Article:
In addition, Acclinate is among nearly two dozen partners helping to secure  Birmingham’s designation as a federal TechHub, which could ultimately inject $75 million in the city’s economy. The U.S. Economic Development Administration selected the city among 31 locations to compete for five to 10 hubs eligible for significant funding.

The City of Birmingham and Jefferson County joined Commerce in supporting the project. AIDT, the state’s primary workforce development agency, is also providing services to the company.

The Birmingham Business Alliance (BBA), which was very active in recruiting Acclinate to the city in 2020 and played a key role facilitating this expansion, projects the total economic impact of the company’s growth plans will approach $4.2 million over 20 years.

Acclinate selected Birmingham for its expansion over Atlanta, according to BBA.

“This is the exact type of high-paying jobs we want to encourage growth in Jefferson County,” said County Commission President Jimmie Stephens. “We appreciate the leadership of the State and support from our partners at the BBA in this expansion of Acclinate, which is a feather in cap of our growing biotech industry.”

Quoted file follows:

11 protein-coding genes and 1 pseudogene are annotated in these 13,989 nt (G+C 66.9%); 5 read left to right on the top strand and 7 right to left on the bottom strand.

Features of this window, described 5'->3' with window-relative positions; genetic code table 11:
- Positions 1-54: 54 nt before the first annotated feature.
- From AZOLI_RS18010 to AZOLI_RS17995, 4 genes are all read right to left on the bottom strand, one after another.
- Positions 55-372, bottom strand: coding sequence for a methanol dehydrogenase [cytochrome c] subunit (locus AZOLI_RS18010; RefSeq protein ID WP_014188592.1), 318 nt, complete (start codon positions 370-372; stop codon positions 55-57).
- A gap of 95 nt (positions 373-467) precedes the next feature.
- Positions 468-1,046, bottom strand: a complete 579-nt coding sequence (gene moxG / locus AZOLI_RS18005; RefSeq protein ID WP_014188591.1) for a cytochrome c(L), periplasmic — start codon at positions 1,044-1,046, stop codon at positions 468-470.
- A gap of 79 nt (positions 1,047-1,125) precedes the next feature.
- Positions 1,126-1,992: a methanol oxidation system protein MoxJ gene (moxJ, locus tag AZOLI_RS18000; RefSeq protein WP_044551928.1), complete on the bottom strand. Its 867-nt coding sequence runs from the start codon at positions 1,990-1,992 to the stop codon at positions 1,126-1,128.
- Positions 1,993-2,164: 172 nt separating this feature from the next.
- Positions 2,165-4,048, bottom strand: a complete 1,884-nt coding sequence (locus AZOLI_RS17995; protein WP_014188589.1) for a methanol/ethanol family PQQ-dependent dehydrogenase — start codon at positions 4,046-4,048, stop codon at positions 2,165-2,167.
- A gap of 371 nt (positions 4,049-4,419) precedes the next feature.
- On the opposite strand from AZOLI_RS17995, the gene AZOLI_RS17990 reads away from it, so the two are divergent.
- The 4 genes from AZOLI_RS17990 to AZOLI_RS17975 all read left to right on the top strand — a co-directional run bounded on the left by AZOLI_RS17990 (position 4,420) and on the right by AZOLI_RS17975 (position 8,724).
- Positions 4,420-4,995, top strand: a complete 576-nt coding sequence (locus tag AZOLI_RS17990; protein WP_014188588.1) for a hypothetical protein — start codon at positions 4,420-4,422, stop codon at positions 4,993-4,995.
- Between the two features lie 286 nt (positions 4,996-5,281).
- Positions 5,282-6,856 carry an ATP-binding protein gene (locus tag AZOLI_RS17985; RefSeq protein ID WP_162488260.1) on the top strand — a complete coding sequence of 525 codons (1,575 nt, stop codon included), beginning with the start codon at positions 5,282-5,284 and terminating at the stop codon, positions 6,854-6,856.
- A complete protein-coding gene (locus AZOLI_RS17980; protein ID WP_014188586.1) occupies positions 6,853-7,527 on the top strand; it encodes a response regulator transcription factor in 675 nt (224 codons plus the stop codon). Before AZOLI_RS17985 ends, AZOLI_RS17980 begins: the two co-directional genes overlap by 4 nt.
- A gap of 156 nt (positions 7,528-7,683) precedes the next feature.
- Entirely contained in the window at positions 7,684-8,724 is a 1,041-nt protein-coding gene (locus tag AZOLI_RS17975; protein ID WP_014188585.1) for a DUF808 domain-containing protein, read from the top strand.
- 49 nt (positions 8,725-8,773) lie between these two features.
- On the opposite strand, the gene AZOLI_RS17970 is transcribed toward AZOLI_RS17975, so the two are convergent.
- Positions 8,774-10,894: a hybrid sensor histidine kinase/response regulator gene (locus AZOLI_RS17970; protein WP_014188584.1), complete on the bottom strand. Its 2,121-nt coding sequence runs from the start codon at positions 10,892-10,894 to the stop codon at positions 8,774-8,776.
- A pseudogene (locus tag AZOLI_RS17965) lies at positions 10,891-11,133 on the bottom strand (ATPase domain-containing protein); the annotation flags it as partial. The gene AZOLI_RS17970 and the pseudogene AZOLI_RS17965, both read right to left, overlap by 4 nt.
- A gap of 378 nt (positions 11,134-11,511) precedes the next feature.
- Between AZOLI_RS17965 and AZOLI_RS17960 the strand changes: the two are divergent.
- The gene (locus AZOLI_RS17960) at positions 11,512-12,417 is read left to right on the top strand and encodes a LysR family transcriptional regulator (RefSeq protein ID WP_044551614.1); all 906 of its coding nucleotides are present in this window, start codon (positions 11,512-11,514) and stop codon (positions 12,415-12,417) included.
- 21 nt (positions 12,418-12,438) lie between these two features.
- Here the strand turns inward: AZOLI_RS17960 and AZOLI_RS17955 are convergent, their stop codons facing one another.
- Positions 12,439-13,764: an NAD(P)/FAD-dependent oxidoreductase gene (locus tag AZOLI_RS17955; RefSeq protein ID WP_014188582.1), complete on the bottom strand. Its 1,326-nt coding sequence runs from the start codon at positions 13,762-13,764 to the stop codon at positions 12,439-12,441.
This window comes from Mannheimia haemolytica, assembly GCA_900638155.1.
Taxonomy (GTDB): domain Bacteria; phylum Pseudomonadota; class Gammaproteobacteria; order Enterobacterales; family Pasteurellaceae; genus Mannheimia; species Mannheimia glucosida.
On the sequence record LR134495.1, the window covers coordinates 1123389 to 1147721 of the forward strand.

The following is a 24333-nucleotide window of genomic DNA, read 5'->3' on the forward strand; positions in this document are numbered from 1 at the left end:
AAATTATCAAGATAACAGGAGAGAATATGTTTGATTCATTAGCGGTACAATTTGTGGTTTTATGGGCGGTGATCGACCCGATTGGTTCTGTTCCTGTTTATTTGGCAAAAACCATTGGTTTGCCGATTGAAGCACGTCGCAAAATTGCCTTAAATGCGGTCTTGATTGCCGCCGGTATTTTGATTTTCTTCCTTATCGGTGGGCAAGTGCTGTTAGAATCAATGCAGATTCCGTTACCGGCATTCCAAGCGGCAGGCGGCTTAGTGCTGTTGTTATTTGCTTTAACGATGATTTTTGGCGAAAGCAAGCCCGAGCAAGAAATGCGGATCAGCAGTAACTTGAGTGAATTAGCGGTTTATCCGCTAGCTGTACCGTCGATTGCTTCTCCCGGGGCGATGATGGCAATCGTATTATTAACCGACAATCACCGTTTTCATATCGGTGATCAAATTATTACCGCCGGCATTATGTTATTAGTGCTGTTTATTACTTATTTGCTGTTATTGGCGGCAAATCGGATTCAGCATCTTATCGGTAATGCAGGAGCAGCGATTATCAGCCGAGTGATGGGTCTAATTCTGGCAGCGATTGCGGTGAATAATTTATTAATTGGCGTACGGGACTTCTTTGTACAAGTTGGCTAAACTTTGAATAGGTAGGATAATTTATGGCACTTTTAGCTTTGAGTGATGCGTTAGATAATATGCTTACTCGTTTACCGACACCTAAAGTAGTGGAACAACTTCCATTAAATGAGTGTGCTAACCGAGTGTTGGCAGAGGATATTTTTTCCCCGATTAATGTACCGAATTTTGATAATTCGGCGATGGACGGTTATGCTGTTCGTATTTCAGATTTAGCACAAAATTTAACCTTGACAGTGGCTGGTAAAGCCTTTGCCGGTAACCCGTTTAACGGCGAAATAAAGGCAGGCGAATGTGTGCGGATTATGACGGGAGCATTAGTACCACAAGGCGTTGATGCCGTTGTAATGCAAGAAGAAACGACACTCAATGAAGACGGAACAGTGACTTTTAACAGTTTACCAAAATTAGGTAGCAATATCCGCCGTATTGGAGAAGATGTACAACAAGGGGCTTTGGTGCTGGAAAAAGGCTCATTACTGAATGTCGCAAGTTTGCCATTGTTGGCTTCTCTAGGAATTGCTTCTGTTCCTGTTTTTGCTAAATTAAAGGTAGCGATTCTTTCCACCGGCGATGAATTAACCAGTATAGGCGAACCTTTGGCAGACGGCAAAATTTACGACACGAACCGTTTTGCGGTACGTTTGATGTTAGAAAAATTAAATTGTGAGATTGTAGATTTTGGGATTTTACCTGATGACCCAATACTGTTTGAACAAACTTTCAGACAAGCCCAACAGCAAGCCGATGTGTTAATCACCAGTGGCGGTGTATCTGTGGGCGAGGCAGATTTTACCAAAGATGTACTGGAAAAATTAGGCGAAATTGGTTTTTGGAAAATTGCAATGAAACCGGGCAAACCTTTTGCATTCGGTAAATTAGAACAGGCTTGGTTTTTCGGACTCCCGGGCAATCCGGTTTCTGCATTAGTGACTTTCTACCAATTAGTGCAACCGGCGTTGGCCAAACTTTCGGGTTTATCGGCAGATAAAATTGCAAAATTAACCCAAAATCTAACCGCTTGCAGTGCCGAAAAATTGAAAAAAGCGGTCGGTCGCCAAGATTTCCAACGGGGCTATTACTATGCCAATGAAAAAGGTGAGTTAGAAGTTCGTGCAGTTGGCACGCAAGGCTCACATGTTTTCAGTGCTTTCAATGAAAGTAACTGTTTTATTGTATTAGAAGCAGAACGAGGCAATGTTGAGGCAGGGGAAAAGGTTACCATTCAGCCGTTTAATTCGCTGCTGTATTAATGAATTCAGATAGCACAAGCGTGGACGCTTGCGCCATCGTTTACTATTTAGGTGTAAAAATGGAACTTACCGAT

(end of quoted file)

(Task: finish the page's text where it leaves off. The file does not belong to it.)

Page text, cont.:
Cornell Wesley, Director of the Department of Innovation and Economic Opportunity at the City of Birmingham, said the City’s support of Acclinate is demonstrated by the awarding of RISE incentives for the project. The Retention Incentives for Success and Expansion, or RISE, program was launched in 2022 to provide resources for area businesses.

“Acclinate, a trailblazer in the pursuit of equitable representation in medical studies, has been diligently working to ensure that minorities are adequately included,” Wesley said.

“By fostering strong ties with this remarkable company, our city not only reinforces its commitment to industry priorities but also guarantees the continued existence and success of a minority health-focused initiative within our diverse community,” he added.